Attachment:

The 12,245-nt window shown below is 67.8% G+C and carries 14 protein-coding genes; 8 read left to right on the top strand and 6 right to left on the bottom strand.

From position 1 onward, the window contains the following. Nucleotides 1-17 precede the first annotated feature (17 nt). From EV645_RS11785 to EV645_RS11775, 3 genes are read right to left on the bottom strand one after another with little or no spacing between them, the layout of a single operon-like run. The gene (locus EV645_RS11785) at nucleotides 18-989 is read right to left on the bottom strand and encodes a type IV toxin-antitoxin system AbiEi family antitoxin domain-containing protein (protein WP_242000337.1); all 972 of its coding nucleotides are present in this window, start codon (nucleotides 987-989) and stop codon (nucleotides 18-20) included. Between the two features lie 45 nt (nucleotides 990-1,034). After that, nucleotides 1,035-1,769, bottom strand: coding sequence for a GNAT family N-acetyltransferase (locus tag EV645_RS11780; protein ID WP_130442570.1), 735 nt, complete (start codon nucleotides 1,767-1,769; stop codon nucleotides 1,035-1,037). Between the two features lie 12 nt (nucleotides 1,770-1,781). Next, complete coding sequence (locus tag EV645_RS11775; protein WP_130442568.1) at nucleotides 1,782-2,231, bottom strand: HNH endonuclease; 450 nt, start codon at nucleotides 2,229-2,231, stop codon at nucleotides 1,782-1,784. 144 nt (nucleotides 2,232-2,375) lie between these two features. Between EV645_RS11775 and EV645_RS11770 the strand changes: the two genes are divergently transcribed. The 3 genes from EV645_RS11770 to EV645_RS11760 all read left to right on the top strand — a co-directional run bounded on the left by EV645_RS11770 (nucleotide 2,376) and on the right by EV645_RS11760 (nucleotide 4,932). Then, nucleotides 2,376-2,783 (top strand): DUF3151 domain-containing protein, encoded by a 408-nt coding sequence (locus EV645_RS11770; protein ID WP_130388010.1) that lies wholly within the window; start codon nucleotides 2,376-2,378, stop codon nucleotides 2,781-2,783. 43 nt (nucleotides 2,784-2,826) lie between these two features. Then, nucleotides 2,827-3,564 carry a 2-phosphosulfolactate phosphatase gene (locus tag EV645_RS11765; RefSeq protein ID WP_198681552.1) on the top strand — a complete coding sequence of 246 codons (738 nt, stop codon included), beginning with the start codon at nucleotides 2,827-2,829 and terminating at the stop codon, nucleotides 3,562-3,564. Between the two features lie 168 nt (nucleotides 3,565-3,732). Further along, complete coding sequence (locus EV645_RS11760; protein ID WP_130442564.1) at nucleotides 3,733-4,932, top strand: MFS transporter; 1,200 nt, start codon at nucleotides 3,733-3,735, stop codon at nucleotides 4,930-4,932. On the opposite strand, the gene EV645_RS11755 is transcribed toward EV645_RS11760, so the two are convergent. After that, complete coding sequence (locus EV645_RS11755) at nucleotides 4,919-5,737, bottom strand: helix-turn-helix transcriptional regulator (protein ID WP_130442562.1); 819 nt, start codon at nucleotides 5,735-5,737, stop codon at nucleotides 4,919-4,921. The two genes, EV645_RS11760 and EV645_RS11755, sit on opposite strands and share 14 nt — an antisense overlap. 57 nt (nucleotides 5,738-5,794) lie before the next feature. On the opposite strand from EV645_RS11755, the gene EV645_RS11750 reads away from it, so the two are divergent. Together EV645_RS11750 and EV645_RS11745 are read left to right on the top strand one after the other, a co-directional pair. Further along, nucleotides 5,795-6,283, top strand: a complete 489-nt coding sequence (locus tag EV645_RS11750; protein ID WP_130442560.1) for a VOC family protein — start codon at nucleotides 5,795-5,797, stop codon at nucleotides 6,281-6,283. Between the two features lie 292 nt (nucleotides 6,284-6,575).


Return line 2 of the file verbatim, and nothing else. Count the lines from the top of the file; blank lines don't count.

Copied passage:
From position 1 onward, the window contains the following. Nucleotides 1-17 precede the first annotated feature (17 nt). From EV645_RS11785 to EV645_RS11775, 3 genes are read right to left on the bottom strand one after another with little or no spacing between them, the layout of a single operon-like run. The gene (locus EV645_RS11785) at nucleotides 18-989 is read right to left on the bottom strand and encodes a type IV toxin-antitoxin system AbiEi family antitoxin domain-containing protein (protein WP_242000337.1); all 972 of its coding nucleotides are present in this window, start codon (nucleotides 987-989) and stop codon (nucleotides 18-20) included. Between the two features lie 45 nt (nucleotides 990-1,034). After that, nucleotides 1,035-1,769, bottom strand: coding sequence for a GNAT family N-acetyltransferase (locus tag EV645_RS11780; protein ID WP_130442570.1), 735 nt, complete (start codon nucleotides 1,767-1,769; stop codon nucleotides 1,035-1,037). Between the two features lie 12 nt (nucleotides 1,770-1,781). Next, complete coding sequence (locus tag EV645_RS11775; protein WP_130442568.1) at nucleotides 1,782-2,231, bottom strand: HNH endonuclease; 450 nt, start codon at nucleotides 2,229-2,231, stop codon at nucleotides 1,782-1,784. 144 nt (nucleotides 2,232-2,375) lie between these two features. Between EV645_RS11775 and EV645_RS11770 the strand changes: the two genes are divergently transcribed. The 3 genes from EV645_RS11770 to EV645_RS11760 all read left to right on the top strand — a co-directional run bounded on the left by EV645_RS11770 (nucleotide 2,376) and on the right by EV645_RS11760 (nucleotide 4,932). Then, nucleotides 2,376-2,783 (top strand): DUF3151 domain-containing protein, encoded by a 408-nt coding sequence (locus EV645_RS11770; protein ID WP_130388010.1) that lies wholly within the window; start codon nucleotides 2,376-2,378, stop codon nucleotides 2,781-2,783. 43 nt (nucleotides 2,784-2,826) lie between these two features. Then, nucleotides 2,827-3,564 carry a 2-phosphosulfolactate phosphatase gene (locus tag EV645_RS11765; RefSeq protein ID WP_198681552.1) on the top strand — a complete coding sequence of 246 codons (738 nt, stop codon included), beginning with the start codon at nucleotides 2,827-2,829 and terminating at the stop codon, nucleotides 3,562-3,564. Between the two features lie 168 nt (nucleotides 3,565-3,732). Further along, complete coding sequence (locus EV645_RS11760; protein ID WP_130442564.1) at nucleotides 3,733-4,932, top strand: MFS transporter; 1,200 nt, start codon at nucleotides 3,733-3,735, stop codon at nucleotides 4,930-4,932. On the opposite strand, the gene EV645_RS11755 is transcribed toward EV645_RS11760, so the two are convergent. After that, complete coding sequence (locus EV645_RS11755) at nucleotides 4,919-5,737, bottom strand: helix-turn-helix transcriptional regulator (protein ID WP_130442562.1); 819 nt, start codon at nucleotides 5,735-5,737, stop codon at nucleotides 4,919-4,921. The two genes, EV645_RS11760 and EV645_RS11755, sit on opposite strands and share 14 nt — an antisense overlap. 57 nt (nucleotides 5,738-5,794) lie before the next feature. On the opposite strand from EV645_RS11755, the gene EV645_RS11750 reads away from it, so the two are divergent. Together EV645_RS11750 and EV645_RS11745 are read left to right on the top strand one after the other, a co-directional pair. Further along, nucleotides 5,795-6,283, top strand: a complete 489-nt coding sequence (locus tag EV645_RS11750; protein ID WP_130442560.1) for a VOC family protein — start codon at nucleotides 5,795-5,797, stop codon at nucleotides 6,281-6,283. Between the two features lie 292 nt (nucleotides 6,284-6,575).